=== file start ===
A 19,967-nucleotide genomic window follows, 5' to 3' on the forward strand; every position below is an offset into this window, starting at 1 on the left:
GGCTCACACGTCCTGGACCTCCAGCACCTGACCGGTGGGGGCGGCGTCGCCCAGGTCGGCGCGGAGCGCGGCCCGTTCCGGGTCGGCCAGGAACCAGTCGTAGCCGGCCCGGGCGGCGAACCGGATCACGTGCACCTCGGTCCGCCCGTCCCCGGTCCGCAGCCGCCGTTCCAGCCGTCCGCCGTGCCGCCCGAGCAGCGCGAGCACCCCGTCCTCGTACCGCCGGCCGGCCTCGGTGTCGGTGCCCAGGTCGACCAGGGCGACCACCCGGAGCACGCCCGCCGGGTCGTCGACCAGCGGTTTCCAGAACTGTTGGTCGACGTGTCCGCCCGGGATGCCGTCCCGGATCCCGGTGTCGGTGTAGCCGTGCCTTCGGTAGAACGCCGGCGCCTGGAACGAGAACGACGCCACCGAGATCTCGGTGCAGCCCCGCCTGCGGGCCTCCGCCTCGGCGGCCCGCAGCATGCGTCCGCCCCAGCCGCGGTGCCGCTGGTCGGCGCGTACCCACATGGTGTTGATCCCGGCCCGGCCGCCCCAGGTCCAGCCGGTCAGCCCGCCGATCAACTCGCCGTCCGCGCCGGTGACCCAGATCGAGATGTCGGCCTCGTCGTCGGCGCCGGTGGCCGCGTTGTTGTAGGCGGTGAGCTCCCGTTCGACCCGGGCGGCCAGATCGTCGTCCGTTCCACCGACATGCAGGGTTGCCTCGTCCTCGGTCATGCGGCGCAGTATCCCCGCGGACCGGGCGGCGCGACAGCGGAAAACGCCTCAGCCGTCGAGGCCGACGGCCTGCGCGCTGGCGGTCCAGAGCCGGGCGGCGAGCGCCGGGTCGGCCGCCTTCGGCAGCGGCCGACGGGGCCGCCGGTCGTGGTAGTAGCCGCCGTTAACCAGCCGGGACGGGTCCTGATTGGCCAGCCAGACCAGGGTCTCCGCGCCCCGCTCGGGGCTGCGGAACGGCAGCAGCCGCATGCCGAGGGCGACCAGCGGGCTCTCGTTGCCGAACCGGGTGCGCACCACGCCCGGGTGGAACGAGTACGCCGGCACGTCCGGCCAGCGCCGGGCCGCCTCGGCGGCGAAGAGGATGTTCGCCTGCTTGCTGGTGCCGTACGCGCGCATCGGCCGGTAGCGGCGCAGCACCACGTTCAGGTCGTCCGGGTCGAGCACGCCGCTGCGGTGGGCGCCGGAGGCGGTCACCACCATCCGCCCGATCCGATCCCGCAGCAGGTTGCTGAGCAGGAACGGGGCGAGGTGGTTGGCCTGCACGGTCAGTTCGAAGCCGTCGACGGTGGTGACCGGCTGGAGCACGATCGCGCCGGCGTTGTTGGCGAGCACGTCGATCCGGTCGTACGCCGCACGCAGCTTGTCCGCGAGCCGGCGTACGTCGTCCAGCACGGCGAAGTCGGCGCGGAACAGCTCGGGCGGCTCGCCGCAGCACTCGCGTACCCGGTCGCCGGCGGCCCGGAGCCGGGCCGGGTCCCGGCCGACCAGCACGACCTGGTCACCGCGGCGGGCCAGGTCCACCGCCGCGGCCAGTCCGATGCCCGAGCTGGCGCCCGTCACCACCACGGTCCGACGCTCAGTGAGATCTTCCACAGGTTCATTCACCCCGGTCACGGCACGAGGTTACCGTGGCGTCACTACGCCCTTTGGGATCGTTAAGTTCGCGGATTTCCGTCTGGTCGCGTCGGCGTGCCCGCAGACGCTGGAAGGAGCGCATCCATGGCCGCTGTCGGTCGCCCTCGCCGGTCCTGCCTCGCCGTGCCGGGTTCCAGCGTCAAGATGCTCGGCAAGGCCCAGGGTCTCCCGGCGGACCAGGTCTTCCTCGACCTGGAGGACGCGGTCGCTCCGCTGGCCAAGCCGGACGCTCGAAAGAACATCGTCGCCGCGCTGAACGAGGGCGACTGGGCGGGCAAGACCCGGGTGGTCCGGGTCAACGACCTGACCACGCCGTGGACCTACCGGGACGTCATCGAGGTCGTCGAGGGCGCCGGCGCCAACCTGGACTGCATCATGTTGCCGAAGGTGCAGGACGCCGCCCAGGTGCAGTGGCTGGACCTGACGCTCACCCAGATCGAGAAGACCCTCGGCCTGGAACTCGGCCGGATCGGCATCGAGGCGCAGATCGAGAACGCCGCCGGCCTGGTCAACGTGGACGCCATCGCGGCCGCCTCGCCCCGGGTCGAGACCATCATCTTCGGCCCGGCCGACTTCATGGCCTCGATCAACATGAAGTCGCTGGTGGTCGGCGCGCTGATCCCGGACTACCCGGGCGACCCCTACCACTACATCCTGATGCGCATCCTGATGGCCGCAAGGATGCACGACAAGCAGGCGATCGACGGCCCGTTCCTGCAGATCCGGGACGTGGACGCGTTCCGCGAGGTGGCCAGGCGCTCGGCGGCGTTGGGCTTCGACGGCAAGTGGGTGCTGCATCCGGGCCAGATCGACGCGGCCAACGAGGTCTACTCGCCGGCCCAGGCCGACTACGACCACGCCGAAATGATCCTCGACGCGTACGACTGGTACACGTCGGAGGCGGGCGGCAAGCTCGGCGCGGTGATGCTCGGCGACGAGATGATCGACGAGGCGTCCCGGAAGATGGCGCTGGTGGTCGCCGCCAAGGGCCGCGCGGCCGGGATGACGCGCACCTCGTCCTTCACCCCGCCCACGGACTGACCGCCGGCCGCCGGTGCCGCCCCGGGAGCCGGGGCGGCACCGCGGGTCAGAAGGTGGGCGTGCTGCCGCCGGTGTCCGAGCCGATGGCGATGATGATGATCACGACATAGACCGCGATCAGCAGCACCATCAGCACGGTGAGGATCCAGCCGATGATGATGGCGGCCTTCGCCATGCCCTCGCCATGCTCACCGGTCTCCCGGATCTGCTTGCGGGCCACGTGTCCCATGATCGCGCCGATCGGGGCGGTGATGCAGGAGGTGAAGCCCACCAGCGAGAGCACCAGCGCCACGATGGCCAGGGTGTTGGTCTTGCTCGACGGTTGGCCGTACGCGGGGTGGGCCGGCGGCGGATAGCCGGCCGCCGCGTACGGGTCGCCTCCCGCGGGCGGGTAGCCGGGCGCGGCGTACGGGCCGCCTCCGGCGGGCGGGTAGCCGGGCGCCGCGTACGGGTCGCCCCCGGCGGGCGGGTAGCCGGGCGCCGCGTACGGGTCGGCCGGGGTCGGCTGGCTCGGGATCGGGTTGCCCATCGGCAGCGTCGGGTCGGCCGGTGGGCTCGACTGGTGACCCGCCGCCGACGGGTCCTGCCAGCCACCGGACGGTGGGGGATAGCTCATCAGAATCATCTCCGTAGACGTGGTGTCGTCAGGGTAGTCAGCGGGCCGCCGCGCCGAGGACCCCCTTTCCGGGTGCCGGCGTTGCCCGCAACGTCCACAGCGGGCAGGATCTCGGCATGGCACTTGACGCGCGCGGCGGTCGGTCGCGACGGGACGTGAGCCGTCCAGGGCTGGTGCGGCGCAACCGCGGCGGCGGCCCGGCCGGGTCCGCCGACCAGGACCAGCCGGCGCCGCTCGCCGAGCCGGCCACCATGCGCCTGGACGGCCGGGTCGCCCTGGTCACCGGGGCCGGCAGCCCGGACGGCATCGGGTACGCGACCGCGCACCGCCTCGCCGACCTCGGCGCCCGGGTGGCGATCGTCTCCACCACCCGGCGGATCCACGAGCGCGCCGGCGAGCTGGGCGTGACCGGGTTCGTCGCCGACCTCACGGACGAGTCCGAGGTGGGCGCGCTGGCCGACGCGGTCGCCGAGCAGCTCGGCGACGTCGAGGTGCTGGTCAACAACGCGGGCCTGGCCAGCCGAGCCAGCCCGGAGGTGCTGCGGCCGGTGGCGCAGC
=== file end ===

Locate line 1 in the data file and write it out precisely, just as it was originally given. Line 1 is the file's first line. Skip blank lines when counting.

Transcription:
A 19,967-nucleotide genomic window follows, 5' to 3' on the forward strand; every position below is an offset into this window, starting at 1 on the left: